Cascade Lake Xeon Platinum, Gold and Silver
Intel's new mainstream Xeon processors come as an iterative update to its Purley lineup and leverages the same Skylake microarchitecture as its predecessor, but Intel claims the new chips offer, on average, a 30% gen-on-gen performance boost in real-world workloads. Comparing Intel's Cascade Lake to the previous-gen models, the company offers up to 25% more cores at the same price points.
Cascade Lake also represents Intel's first data center processors with in-silicon mitigations for the notorious Meltdown and Spectre vulnerabilities. The existing patches result in reduced performance that varies based on workload, but newer mitigations baked directly into the processors should help reduce the impact.
Cascade Lake features many of the same fundamental design elements of the Xeon Scalable lineup, like a 28-core ceiling, up to 38.5 MB of L3 cache, the new UPI (Ultra Path Interface), up to six memory channels, AVX-512 support, and up to 48 PCIe lanes. These processors drop into the same socket as the existing generation of Purley chips.
Intel's most notable advancements come on both the process and memory support front. Intel boosted memory support from DDR4-2666 to DDR4-2933 and doubled capacity up to 1.5TB of memory per chip. The company has moved forward to the 14nm++ process. Intel says the updated process allowed it to improve frequencies, power consumption, and institute targeted improvements to critical speed paths on the die.
Intel's new DL Boost suite adds support for multiple new AI features, which the company claims makes it the only CPU specifically optimized for AI workloads. Overall, Intel claims these technologies provide a 14X performance increase in AI inference workloads. Intel also added support for new VNNI (Vector Neural Network Instructions) that optimize instructions for smaller data types commonly used in machine learning and inference. VNNI instructions fuse three instructions together to boost int8 (VPDPBUSD) performance and fuse two instructions to boost int16 (VPDPWSSD) performance. These AVX-512 instructions will still operate within the normal AVX-512 voltage/frequency curve during the operations.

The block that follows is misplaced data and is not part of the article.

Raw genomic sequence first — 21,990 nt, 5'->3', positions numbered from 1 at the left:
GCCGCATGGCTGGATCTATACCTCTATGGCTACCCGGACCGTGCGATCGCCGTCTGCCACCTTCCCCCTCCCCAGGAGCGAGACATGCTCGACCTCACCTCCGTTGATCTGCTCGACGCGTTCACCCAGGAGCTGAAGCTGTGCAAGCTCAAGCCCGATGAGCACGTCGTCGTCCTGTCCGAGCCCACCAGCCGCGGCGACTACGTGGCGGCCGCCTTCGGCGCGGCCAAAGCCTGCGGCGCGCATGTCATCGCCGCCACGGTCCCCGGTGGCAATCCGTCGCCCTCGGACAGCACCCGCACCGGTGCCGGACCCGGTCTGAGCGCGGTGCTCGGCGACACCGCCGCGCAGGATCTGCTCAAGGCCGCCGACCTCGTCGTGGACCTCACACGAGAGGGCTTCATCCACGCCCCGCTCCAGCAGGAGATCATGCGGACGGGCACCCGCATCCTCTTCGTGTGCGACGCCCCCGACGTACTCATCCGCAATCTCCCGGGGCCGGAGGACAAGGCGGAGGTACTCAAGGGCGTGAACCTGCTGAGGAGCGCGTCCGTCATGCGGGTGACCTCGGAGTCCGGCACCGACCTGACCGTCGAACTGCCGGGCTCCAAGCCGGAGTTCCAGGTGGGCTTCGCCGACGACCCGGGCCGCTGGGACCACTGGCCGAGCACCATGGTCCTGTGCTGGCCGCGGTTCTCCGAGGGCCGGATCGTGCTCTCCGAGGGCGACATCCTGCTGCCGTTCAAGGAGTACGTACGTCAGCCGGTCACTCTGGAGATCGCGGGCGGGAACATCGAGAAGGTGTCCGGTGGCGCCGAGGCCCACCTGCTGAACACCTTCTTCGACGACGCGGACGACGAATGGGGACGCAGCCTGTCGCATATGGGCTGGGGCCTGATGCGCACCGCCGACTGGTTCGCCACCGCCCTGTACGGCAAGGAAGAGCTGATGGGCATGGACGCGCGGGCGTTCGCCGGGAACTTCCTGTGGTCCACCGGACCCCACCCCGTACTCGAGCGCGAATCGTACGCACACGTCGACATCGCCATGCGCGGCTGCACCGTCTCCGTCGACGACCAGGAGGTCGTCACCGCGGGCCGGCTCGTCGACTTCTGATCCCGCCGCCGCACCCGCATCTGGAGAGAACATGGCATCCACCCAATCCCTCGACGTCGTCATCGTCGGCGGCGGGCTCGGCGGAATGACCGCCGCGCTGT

Intel's Cascade Lake lineup has grown tremendously with the addition of several new types of processors designed for specific use-cases, and the company continues to segment its stack into Platinum, Gold, Silver, and Bronze categories. However, now the Cascade Lake-AP processors that span up to 56 cores slot in as the ultimate tier of performance for the Platinum category, while the standard 8200-series Platinum models, which top out at 28 cores, are drop-in compatible with existing Xeon Scalable servers with the LGA 3647 socket.
Intel also introduced new workload-specialized processors that have Intel's Speed Select technology. These processors allow for finer-grained control of the processors' frequency, such as assigning certain cores to work at a set frequency so that workloads targeted at certain cores (through affinity manipulations) experience a better overall quality of service, which boosts performance. Networking-optimized SKUs also forgo Turbo Boost entirely to eliminate sporadic bursts that introduce performance inconsistency.
Intel segments its product stack through several variables, including core count, base frequencies, PCIe connectivity, memory capacity/data rates, AVX-512 functionality, Hyper-Threading, UPI connections, and FMA units per core. Intel also doesn't offer Optane Persistent DIMM support with some Bronze models. In other words, you pay every penny for every single feature you get.
You'll notice that Intel hasn't released pricing for the exotic 56-core models, but that's because they only come in OEM systems. The flagship 8000-series processor, the Xeon Platinum 8280, weighs in at $10,009 per chip. The Platinum lineup dips down to $3,115 for the 8253 model, while the Gold family spans from $1,221 to $3,984 for the networking-optimized variant. Meanwhile, the Silver lineup spans from $417 to $1,002. As per usual, the 1K-unit tray pricing doesn't represent what the largest companies will pay after volume discounts.